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Microb Drug Resist. 2002 Spring;8(1):27-33.

Increased prevalence of erythromycin resistance in streptococci: substantial upsurge in erythromycin-resistant M phenotype in Streptococcus pyogenes (1979-1998) but not in Streptococcus pneumoniae (1985-1999) in Taiwan.

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Department of Laboratory Medicine, National Taiwan University Hospital, Taipei.


A total of 394 nonduplicate isolates of Streptococcus pyogenes collected from 1979 to 1998 and 267 nonduplicate isolates of Streptococcus pneumoniae collected from October, 1998, to May, 1999, in Taiwan were evaluated. Among the 220 erythromycin-resistant (MIC, > or =1 microg/ml) S. pyogenes isolates, 35% had an M phenotype and 65% had an ML phenotype (inducible resistance [iML], 0.5%, and constitutive resistance [cML], 64.5%). Among the 243 erythromycin-resistant S. pneumoniae isolates, the majority (65.4%) had an ML phenotype (iML, 0.4%, and cML, 65%) and 34.6% had an M phenotype. A substantial upsurge in the incidence of M-phenotype erythromycin-resistant isolates was found with time for S. pyogenes (0% in 1979-1984 and 100% in 1997-1998), and an increasing incidence of M-phenotype among erythromycin-resistant S. pneumoniae was also noted (<20% before 1994 and 45.4% in 1999). All S. pyogenes and all but four S. pneumoniae isolates exhibiting a cML or iML phenotype had harbored the ermAM gene. The presence of the mefA gene was demonstrated in all isolates of S. pyogenes and the mefE gene in all but four S. pneumoniae isolates exhibiting the M phenotype. Due to the increasing susceptibility of S. pyogenes and S. pneumoniae isolates to clindamycin, susceptibility tests of these two organisms to macrolides and clindamycin should be performed simultaneously in the clinical microbiology laboratory, particularly in areas with high rates of macrolide resistance.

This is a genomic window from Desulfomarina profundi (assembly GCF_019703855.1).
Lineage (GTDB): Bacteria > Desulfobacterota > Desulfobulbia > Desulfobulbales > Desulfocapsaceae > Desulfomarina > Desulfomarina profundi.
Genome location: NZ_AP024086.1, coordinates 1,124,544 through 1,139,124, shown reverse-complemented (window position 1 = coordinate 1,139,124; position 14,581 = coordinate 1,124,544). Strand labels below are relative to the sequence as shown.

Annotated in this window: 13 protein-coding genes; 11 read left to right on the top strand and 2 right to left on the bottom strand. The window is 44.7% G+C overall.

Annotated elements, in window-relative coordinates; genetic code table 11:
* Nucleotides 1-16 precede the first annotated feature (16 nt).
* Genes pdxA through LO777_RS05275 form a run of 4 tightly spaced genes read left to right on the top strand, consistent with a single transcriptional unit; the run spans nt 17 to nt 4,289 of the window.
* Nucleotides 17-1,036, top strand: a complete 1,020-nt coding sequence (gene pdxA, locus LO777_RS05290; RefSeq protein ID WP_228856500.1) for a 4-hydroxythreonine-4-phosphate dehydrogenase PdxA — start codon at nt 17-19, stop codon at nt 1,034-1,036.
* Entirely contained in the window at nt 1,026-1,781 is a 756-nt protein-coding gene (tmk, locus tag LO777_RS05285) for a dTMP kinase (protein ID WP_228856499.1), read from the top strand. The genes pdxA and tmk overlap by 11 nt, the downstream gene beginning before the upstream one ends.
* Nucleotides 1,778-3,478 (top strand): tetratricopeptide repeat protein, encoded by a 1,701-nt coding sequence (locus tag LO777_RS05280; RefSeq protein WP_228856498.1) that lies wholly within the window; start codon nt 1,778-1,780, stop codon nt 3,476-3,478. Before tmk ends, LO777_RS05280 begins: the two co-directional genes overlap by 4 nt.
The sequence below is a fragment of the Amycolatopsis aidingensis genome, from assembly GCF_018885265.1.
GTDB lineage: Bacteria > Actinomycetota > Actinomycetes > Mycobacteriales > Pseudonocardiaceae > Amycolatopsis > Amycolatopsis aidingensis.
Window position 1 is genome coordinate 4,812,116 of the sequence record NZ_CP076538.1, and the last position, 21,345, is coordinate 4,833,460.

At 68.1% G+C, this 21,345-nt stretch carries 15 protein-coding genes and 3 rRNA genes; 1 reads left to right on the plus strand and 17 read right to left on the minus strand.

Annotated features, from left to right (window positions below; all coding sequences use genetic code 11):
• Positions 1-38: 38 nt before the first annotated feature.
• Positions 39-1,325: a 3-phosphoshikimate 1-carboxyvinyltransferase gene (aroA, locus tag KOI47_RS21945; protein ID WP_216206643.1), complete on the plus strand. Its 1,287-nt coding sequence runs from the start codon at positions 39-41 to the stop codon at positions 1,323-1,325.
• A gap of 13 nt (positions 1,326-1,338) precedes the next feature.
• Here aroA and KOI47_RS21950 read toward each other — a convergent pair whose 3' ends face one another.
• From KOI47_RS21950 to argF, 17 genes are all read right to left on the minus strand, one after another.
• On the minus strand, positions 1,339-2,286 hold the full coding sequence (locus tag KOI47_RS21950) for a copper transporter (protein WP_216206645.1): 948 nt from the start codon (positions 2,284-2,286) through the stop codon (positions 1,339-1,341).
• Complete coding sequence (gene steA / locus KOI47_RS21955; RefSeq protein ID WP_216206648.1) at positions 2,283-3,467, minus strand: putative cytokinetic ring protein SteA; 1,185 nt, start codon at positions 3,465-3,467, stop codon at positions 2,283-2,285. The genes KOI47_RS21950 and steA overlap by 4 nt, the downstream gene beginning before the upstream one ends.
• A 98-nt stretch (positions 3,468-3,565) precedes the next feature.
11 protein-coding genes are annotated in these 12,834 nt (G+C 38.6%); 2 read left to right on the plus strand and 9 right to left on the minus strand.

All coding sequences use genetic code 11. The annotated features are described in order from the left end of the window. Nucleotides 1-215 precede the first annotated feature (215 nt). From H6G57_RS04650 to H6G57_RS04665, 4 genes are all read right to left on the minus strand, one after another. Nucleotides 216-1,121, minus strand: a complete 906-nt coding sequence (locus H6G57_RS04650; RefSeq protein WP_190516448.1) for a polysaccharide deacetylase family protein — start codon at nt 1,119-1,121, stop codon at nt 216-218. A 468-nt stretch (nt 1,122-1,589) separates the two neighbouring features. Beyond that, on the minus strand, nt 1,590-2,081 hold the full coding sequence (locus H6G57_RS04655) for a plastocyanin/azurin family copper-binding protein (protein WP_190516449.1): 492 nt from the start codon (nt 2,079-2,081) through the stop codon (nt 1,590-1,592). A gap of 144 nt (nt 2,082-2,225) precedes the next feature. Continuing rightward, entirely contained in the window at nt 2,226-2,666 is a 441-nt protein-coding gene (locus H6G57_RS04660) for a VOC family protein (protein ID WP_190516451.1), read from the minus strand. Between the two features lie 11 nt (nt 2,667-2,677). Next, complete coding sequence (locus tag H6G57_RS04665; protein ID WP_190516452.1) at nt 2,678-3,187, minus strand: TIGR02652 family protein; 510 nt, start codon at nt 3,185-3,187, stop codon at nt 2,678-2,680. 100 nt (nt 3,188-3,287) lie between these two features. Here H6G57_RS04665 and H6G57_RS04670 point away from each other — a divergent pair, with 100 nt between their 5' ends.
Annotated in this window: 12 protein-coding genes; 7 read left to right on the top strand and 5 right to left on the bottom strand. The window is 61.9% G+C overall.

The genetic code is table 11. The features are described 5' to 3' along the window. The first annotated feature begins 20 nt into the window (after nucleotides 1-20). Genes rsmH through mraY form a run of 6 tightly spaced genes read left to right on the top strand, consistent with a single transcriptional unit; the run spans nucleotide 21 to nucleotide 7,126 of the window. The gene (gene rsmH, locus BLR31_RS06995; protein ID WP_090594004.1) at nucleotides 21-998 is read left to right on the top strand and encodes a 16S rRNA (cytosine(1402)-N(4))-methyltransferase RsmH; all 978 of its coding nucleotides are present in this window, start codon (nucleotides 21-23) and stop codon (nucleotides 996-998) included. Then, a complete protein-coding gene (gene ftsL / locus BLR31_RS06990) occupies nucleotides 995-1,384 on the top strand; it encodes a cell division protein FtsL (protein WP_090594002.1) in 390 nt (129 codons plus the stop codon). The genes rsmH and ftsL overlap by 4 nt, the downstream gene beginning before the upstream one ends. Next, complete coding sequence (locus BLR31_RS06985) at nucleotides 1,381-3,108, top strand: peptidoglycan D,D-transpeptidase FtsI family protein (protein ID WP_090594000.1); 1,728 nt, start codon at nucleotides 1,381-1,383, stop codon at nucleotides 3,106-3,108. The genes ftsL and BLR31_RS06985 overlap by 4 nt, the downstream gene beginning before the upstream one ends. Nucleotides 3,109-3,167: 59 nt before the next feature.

[Indexed for MEDLINE]

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